Election Night: Who says Single Issues suck?

Friday, 4th May 2007 at 2:00 UTC 1 comment

I’d just like to take a very quick moment to blog about something that has just had me dancing in my chair. The Independent Kidderminster Hospital and Health Concern Party have just gained a seat. My friend in the area always complains about them, especially for being a single-issue party with apparently very little to offer the people. It seems they are now proving to be a rather good option. They’ve just made a single seat gain, taking them from 9 to 10 seats, with the Tories staying the biggest in the Council at 18. They appear to have made the gain from Labour. So what does this say?

I’ve followed this with huge satisfaction ever since I heard that Dr Richard Taylor MP had won his seat in the 2001 General Election. He was, before then, a Consultant at the ill-fated Kidderminster Hospital, and seeing the importance of the hospital to the local community, stood for Parliament under his improbable IKHH banner. His party has moved to a broader message, and he can certainly take pride with his anti-war vote.

Never say that a bunch of determined citizens who start with a single issue in mind won’t go the distance and mature into an all-round success. If you have a very popular local campaign which touches a real nerve, then maybe you too should be thinking towards standing candidates under the banner of your campaign. If you start at the grass-roots and work up, you build something much more representative than the imposition of power from on high. Looks like the IKHH MP, the only local-independent-type voice in Parliament, can hope to stay put for a third term!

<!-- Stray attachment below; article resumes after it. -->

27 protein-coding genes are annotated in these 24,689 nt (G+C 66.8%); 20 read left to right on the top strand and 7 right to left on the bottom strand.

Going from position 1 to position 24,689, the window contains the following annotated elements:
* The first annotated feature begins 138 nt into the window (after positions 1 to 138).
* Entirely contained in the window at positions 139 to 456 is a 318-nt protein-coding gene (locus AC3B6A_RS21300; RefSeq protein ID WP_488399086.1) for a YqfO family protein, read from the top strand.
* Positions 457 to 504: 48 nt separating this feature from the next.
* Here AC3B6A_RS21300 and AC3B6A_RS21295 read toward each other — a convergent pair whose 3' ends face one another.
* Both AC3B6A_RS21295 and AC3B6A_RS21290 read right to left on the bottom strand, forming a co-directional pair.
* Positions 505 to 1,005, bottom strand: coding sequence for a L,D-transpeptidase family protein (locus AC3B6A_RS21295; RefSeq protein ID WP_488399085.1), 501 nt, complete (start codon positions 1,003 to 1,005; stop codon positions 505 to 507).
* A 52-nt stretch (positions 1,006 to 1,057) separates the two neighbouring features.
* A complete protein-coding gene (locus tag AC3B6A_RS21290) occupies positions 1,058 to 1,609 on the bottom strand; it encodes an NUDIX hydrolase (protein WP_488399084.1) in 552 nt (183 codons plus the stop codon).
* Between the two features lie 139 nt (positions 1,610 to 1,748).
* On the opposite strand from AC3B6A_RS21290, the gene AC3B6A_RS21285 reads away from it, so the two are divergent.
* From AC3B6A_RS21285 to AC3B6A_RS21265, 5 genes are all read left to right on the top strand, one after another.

In other news, the Independents have held the former Labour-heartland that they gained because of Westminster arrogance (is this a running theme of the night?). In Blaenau Gwent, once again the local voting public have over-ruled the Westminster Labour party in the seat in which Nye Bevan once stood.  Again, the message clear: Westminster, stop telling us in the regions and nations what to do!


Entry filed under: Activism, democracy, Elections, Participation, Wales, Welsh Assembly.

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1 Comment Add your own

  • 1. Jonathan  |  Friday, 4th May 2007 at 16:45 UTC

    If you start at the grass-roots and work up, you build something much more representative than the imposition of power from on high


    you can prevent the imposition of power from on high by getting elected and, um, imposing power from on high?


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